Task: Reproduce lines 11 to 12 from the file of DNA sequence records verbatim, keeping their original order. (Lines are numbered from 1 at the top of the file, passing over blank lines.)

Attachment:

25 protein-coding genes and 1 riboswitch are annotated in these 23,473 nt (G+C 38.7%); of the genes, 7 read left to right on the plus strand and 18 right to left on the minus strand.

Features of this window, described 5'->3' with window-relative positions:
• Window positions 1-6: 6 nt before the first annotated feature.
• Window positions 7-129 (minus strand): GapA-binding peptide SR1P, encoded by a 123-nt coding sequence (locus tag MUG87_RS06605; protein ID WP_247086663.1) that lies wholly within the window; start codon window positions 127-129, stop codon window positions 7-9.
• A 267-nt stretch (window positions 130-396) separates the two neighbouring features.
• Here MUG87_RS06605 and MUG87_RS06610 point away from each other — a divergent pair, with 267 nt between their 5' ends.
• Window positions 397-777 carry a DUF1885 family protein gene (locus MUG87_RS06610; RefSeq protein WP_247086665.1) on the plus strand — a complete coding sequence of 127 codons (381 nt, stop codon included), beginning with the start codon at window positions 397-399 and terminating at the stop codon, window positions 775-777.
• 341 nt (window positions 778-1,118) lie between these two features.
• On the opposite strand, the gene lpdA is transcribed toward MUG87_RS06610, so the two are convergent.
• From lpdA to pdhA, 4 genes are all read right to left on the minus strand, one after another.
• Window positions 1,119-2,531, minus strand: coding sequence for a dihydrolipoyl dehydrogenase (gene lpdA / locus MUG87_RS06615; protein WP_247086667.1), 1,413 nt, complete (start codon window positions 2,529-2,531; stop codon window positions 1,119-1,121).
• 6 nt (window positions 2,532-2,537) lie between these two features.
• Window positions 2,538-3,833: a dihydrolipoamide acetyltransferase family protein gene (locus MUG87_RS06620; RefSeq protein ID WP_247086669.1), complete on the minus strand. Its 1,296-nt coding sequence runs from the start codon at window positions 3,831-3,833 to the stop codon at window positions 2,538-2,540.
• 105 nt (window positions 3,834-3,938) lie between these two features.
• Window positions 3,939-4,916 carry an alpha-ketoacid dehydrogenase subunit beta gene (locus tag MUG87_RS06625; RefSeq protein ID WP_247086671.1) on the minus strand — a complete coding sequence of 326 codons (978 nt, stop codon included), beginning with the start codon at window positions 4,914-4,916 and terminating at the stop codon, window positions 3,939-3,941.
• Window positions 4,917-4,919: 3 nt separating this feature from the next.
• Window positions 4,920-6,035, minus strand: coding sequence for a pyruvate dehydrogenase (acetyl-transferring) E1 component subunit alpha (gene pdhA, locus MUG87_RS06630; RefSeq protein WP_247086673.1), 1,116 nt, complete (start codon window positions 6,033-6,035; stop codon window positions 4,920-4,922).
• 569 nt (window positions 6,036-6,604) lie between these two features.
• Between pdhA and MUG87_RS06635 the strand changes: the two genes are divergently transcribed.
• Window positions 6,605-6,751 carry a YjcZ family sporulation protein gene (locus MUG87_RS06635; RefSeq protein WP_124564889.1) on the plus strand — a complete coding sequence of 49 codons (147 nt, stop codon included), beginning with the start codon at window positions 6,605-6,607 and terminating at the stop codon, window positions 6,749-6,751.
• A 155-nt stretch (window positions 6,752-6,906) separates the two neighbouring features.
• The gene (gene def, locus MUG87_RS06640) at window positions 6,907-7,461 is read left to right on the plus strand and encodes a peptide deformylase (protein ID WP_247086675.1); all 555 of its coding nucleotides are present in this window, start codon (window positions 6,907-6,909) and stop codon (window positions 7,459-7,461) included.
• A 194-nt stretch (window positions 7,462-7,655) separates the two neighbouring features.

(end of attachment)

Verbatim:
• Window positions 1,119-2,531, minus strand: coding sequence for a dihydrolipoyl dehydrogenase (gene lpdA / locus MUG87_RS06615; protein WP_247086667.1), 1,413 nt, complete (start codon window positions 2,529-2,531; stop codon window positions 1,119-1,121).
• 6 nt (window positions 2,532-2,537) lie between these two features.